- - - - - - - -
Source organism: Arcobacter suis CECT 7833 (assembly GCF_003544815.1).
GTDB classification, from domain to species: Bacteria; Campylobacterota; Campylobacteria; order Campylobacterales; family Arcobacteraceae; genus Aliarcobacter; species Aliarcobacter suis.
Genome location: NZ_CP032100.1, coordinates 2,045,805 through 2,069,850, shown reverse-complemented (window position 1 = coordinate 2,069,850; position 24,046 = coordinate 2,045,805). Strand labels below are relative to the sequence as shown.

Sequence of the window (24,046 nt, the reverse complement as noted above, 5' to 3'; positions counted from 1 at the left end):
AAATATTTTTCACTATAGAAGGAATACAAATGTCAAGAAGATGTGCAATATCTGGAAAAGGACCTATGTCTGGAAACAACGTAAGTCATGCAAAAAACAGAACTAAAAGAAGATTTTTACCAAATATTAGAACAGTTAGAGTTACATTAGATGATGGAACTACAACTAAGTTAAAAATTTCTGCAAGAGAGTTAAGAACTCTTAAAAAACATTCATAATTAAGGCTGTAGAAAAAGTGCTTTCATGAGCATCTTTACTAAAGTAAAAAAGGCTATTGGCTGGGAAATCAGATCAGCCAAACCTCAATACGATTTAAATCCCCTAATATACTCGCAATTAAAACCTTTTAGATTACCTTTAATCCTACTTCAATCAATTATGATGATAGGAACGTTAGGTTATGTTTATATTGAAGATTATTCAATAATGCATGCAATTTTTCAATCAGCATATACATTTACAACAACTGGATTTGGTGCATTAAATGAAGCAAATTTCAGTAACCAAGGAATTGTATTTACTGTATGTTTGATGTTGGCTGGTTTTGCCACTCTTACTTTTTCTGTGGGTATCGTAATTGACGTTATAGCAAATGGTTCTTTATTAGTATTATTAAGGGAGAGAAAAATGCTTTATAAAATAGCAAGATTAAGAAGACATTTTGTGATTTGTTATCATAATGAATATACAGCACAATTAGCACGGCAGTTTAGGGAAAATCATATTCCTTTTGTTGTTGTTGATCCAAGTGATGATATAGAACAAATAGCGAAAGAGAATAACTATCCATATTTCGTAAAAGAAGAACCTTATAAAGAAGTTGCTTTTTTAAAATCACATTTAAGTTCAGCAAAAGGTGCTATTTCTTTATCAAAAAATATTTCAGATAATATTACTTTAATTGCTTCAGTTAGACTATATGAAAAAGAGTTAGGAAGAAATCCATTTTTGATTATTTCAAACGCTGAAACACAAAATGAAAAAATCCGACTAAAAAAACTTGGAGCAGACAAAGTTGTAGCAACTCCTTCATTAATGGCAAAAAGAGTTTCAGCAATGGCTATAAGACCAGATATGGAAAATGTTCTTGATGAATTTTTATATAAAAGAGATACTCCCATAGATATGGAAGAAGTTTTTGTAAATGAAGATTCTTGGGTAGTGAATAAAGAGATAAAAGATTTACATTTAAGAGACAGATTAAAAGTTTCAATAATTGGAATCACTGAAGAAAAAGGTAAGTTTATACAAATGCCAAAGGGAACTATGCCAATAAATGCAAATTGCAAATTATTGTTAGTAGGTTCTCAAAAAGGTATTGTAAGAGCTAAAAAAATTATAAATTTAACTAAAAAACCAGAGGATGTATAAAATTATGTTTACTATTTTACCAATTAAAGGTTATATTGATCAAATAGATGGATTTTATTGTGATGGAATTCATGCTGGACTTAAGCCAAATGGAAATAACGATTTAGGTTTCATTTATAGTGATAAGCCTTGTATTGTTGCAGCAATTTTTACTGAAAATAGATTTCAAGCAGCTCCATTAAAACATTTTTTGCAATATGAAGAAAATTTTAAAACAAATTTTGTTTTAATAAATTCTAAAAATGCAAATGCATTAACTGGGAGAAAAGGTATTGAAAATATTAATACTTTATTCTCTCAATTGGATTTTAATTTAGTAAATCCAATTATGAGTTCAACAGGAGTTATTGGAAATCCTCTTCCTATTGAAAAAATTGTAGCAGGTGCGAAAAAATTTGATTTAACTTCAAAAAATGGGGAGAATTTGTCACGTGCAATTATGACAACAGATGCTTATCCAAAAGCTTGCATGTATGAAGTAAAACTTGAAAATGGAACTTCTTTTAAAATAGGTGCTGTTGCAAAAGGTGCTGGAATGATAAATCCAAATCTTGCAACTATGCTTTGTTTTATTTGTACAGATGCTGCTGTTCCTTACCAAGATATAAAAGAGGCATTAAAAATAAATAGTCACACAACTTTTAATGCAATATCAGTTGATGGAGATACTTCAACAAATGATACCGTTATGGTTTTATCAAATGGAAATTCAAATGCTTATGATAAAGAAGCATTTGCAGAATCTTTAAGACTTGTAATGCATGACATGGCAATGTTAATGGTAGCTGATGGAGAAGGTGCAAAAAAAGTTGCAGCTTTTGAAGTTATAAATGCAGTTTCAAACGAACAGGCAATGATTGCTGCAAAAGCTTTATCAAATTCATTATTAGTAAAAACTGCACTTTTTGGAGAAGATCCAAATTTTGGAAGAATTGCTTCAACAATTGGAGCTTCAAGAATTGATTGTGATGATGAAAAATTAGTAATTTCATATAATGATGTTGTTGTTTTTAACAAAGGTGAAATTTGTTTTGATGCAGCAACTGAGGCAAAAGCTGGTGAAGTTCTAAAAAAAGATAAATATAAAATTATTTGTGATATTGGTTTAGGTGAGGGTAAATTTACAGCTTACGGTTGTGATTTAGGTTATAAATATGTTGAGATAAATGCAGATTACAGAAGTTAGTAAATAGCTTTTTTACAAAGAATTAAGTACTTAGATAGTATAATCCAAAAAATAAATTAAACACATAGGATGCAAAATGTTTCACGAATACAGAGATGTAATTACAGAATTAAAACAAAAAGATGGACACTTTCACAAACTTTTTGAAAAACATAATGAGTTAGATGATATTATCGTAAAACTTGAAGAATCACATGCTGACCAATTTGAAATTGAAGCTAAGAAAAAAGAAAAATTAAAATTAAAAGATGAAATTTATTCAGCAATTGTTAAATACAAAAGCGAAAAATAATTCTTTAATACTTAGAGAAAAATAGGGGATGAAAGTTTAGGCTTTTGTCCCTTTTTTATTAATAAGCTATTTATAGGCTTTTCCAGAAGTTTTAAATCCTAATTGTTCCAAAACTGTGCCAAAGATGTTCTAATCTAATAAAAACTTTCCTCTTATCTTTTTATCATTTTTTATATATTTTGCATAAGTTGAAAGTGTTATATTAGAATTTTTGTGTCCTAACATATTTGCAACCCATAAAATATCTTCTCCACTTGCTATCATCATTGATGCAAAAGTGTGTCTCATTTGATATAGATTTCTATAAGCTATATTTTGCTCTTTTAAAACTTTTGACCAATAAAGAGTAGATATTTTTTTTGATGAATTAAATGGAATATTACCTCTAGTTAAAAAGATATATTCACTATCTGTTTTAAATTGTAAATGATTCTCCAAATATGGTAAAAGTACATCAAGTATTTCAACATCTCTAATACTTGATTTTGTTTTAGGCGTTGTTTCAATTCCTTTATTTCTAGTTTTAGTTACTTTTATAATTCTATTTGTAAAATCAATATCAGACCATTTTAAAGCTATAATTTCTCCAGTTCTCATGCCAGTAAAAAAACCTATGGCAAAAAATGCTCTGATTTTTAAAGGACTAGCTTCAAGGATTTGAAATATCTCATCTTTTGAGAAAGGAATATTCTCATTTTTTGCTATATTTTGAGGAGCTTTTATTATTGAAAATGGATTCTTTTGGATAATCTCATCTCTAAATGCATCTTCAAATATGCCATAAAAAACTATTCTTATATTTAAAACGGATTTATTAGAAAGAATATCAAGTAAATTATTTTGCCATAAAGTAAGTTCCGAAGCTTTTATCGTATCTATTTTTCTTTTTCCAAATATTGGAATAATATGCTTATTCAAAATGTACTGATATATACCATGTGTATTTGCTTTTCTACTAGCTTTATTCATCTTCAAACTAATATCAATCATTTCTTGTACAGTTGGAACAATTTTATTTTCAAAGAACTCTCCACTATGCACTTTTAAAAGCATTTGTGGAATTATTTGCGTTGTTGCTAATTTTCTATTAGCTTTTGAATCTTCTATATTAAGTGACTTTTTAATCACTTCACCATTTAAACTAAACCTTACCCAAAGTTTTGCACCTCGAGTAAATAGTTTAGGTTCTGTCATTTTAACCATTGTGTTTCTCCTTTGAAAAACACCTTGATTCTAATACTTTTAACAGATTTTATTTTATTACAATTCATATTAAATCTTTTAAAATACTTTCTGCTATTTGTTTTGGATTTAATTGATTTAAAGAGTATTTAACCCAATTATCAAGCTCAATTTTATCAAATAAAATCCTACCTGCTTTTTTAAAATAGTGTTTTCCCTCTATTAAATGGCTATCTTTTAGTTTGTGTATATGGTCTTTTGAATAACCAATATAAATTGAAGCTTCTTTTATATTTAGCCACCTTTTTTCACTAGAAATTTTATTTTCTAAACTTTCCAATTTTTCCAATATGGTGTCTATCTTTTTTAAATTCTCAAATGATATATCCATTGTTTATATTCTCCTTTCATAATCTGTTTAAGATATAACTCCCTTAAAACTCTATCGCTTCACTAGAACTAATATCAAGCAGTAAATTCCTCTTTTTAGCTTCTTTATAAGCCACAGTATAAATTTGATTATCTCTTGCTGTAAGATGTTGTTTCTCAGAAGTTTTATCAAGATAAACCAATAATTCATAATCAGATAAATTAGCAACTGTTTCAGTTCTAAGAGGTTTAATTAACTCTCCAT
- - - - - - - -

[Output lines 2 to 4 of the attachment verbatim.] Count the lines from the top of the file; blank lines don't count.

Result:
GTDB classification, from domain to species: Bacteria; Campylobacterota; Campylobacteria; order Campylobacterales; family Arcobacteraceae; genus Aliarcobacter; species Aliarcobacter suis.
Genome location: NZ_CP032100.1, coordinates 2,045,805 through 2,069,850, shown reverse-complemented (window position 1 = coordinate 2,069,850; position 24,046 = coordinate 2,045,805). Strand labels below are relative to the sequence as shown.

Sequence of the window (24,046 nt, the reverse complement as noted above, 5' to 3'; positions counted from 1 at the left end):